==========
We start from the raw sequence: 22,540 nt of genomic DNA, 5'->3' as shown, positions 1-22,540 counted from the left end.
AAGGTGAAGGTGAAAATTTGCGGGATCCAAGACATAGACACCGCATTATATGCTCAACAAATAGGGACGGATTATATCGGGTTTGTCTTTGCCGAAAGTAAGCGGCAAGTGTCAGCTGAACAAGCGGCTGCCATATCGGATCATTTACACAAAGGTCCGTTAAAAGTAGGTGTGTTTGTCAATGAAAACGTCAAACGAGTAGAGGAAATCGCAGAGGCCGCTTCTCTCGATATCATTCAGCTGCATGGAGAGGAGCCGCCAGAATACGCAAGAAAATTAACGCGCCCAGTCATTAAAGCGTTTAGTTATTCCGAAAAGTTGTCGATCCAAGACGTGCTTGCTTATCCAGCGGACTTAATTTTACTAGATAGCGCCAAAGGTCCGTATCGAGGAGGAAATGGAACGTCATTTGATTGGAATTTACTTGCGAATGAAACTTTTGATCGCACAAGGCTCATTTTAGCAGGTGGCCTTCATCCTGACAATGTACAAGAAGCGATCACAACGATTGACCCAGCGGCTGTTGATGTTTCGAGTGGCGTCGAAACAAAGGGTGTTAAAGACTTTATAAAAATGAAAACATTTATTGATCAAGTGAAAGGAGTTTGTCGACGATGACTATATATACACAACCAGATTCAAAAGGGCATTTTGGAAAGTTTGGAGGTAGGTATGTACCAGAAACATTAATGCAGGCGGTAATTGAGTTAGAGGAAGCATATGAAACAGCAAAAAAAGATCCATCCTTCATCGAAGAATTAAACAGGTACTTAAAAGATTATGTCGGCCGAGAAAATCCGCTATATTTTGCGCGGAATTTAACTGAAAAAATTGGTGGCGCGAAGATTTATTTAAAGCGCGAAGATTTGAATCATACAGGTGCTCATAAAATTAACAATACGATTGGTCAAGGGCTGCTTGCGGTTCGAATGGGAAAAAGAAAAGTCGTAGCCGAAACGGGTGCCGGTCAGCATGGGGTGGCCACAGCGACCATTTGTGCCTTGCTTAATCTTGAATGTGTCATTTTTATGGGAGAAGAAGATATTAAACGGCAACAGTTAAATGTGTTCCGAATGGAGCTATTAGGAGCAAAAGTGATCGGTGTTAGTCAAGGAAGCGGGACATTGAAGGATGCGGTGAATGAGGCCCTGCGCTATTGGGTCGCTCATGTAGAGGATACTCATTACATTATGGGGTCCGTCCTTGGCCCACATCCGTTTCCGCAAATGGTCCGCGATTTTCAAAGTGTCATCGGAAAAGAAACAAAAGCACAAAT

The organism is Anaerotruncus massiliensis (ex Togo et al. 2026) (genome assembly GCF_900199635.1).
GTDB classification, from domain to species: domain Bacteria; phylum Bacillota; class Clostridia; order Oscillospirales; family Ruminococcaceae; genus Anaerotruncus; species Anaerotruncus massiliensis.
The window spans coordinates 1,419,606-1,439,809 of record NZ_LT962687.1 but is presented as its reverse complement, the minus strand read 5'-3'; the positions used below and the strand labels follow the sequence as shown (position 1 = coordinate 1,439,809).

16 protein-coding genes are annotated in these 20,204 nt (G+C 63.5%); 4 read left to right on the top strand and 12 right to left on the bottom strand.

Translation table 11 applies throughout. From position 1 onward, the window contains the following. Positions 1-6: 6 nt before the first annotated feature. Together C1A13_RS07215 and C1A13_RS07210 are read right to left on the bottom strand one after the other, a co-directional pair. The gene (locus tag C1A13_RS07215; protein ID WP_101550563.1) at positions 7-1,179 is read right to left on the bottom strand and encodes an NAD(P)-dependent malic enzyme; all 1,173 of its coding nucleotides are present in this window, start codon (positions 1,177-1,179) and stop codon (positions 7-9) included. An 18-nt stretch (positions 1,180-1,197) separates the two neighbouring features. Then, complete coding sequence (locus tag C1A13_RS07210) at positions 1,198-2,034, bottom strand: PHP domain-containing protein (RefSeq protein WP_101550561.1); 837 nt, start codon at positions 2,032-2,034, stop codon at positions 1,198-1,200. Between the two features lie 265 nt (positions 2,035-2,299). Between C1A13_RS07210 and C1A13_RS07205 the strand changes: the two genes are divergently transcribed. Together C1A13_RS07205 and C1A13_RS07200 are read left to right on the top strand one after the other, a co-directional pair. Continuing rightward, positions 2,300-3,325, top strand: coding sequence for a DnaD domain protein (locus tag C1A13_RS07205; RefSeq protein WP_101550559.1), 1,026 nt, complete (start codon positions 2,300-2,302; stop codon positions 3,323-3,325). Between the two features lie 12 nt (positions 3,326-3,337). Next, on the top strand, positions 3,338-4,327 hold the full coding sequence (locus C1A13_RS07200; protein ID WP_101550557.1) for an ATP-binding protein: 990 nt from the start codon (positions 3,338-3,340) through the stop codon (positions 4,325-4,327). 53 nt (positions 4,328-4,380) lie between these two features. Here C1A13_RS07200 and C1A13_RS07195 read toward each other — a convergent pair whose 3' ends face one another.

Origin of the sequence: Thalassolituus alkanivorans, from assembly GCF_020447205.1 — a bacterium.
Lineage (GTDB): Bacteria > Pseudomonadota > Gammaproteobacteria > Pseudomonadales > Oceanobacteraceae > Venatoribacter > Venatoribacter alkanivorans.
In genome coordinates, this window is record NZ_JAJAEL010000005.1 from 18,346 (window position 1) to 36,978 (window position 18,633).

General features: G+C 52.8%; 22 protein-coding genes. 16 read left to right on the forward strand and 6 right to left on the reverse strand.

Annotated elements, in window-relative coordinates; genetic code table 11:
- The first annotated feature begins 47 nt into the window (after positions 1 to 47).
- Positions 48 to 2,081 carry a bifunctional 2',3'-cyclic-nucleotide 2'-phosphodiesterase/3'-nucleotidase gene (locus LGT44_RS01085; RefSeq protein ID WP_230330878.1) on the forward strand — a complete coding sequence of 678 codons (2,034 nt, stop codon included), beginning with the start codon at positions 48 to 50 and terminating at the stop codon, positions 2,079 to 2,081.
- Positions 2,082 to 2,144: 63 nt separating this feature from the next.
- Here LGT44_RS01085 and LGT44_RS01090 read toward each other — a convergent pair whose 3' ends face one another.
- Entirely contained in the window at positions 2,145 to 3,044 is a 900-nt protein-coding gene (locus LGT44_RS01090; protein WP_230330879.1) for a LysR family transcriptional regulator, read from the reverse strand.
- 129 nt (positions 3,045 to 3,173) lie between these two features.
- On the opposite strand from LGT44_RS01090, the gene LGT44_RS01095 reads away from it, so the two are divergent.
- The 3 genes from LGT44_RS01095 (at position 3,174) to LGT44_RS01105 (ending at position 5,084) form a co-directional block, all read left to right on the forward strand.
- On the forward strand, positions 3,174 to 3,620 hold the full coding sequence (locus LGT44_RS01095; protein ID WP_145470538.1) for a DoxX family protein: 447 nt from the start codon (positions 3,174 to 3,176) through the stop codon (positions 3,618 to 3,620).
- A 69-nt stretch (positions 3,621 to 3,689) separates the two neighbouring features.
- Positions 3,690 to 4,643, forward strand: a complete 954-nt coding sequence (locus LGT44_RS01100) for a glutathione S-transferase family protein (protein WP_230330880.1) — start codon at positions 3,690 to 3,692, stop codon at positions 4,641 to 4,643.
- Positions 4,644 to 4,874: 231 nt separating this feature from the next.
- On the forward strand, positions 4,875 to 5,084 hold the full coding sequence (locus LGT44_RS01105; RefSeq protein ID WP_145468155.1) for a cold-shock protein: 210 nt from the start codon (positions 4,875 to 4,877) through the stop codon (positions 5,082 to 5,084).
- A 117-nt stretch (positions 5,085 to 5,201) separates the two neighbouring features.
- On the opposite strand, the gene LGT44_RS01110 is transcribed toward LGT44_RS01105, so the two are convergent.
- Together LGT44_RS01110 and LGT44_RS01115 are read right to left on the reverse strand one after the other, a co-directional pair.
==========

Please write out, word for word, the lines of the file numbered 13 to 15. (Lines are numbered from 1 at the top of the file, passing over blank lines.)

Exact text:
- The first annotated feature begins 47 nt into the window (after positions 1 to 47).
- Positions 48 to 2,081 carry a bifunctional 2',3'-cyclic-nucleotide 2'-phosphodiesterase/3'-nucleotidase gene (locus LGT44_RS01085; RefSeq protein ID WP_230330878.1) on the forward strand — a complete coding sequence of 678 codons (2,034 nt, stop codon included), beginning with the start codon at positions 48 to 50 and terminating at the stop codon, positions 2,079 to 2,081.
- Positions 2,082 to 2,144: 63 nt separating this feature from the next.